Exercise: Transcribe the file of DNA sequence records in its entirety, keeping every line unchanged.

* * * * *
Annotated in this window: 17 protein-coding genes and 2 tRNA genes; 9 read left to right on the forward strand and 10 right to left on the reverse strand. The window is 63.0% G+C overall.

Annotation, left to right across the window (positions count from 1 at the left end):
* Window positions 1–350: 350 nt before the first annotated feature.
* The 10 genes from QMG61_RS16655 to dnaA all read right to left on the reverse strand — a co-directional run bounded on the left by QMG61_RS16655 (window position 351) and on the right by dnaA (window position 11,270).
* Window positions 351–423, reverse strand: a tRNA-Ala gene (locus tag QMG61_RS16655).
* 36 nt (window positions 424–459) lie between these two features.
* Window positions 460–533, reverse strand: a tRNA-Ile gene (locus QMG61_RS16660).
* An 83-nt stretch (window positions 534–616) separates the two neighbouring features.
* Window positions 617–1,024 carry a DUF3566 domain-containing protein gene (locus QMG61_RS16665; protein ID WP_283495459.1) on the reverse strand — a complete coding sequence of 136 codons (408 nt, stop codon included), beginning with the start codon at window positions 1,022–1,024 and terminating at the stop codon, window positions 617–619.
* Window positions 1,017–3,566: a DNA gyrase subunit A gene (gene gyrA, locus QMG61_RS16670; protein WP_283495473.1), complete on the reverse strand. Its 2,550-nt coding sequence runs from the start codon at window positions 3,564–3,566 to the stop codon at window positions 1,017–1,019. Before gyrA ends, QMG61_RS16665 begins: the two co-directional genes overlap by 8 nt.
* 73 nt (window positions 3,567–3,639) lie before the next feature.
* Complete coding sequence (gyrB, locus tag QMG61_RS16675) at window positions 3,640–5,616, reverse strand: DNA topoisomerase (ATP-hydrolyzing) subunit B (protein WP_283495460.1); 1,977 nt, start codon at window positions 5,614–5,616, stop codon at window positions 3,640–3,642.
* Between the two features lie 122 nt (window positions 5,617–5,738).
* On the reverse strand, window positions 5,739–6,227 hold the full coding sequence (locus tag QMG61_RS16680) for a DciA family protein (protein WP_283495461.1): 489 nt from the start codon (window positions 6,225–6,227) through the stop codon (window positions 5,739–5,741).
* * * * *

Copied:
Annotated in this window: 17 protein-coding genes and 2 tRNA genes; 9 read left to right on the forward strand and 10 right to left on the reverse strand. The window is 63.0% G+C overall.

Annotation, left to right across the window (positions count from 1 at the left end):
* Window positions 1–350: 350 nt before the first annotated feature.
* The 10 genes from QMG61_RS16655 to dnaA all read right to left on the reverse strand — a co-directional run bounded on the left by QMG61_RS16655 (window position 351) and on the right by dnaA (window position 11,270).
* Window positions 351–423, reverse strand: a tRNA-Ala gene (locus tag QMG61_RS16655).
* 36 nt (window positions 424–459) lie between these two features.
* Window positions 460–533, reverse strand: a tRNA-Ile gene (locus QMG61_RS16660).
* An 83-nt stretch (window positions 534–616) separates the two neighbouring features.
* Window positions 617–1,024 carry a DUF3566 domain-containing protein gene (locus QMG61_RS16665; protein ID WP_283495459.1) on the reverse strand — a complete coding sequence of 136 codons (408 nt, stop codon included), beginning with the start codon at window positions 1,022–1,024 and terminating at the stop codon, window positions 617–619.
* Window positions 1,017–3,566: a DNA gyrase subunit A gene (gene gyrA, locus QMG61_RS16670; protein WP_283495473.1), complete on the reverse strand. Its 2,550-nt coding sequence runs from the start codon at window positions 3,564–3,566 to the stop codon at window positions 1,017–1,019. Before gyrA ends, QMG61_RS16665 begins: the two co-directional genes overlap by 8 nt.
* 73 nt (window positions 3,567–3,639) lie before the next feature.
* Complete coding sequence (gyrB, locus tag QMG61_RS16675) at window positions 3,640–5,616, reverse strand: DNA topoisomerase (ATP-hydrolyzing) subunit B (protein WP_283495460.1); 1,977 nt, start codon at window positions 5,614–5,616, stop codon at window positions 3,640–3,642.
* Between the two features lie 122 nt (window positions 5,617–5,738).
* On the reverse strand, window positions 5,739–6,227 hold the full coding sequence (locus tag QMG61_RS16680) for a DciA family protein (protein WP_283495461.1): 489 nt from the start codon (window positions 6,225–6,227) through the stop codon (window positions 5,739–5,741).